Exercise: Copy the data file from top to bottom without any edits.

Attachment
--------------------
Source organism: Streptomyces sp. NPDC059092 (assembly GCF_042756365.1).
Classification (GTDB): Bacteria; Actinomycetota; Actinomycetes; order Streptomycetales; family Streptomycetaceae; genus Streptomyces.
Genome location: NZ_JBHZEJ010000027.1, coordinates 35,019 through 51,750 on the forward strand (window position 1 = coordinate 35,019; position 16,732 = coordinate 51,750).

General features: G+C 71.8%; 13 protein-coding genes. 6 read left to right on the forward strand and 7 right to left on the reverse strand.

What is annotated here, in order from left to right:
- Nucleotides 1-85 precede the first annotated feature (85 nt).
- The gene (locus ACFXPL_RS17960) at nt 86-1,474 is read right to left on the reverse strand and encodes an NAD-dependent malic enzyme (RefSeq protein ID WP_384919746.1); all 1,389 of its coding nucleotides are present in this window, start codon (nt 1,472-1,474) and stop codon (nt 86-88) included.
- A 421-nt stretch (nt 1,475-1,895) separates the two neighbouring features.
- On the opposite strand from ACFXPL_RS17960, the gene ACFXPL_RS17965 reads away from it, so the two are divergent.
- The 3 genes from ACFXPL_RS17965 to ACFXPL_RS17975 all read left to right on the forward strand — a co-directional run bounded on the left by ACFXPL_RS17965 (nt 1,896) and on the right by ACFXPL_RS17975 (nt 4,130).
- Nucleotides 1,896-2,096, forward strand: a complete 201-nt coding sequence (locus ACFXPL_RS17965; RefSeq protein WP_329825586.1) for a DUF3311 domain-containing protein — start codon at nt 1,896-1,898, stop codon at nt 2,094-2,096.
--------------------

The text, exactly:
Source organism: Streptomyces sp. NPDC059092 (assembly GCF_042756365.1).
Classification (GTDB): Bacteria; Actinomycetota; Actinomycetes; order Streptomycetales; family Streptomycetaceae; genus Streptomyces.
Genome location: NZ_JBHZEJ010000027.1, coordinates 35,019 through 51,750 on the forward strand (window position 1 = coordinate 35,019; position 16,732 = coordinate 51,750).

General features: G+C 71.8%; 13 protein-coding genes. 6 read left to right on the forward strand and 7 right to left on the reverse strand.

What is annotated here, in order from left to right:
- Nucleotides 1-85 precede the first annotated feature (85 nt).
- The gene (locus ACFXPL_RS17960) at nt 86-1,474 is read right to left on the reverse strand and encodes an NAD-dependent malic enzyme (RefSeq protein ID WP_384919746.1); all 1,389 of its coding nucleotides are present in this window, start codon (nt 1,472-1,474) and stop codon (nt 86-88) included.
- A 421-nt stretch (nt 1,475-1,895) separates the two neighbouring features.
- On the opposite strand from ACFXPL_RS17960, the gene ACFXPL_RS17965 reads away from it, so the two are divergent.
- The 3 genes from ACFXPL_RS17965 to ACFXPL_RS17975 all read left to right on the forward strand — a co-directional run bounded on the left by ACFXPL_RS17965 (nt 1,896) and on the right by ACFXPL_RS17975 (nt 4,130).
- Nucleotides 1,896-2,096, forward strand: a complete 201-nt coding sequence (locus ACFXPL_RS17965; RefSeq protein WP_329825586.1) for a DUF3311 domain-containing protein — start codon at nt 1,896-1,898, stop codon at nt 2,094-2,096.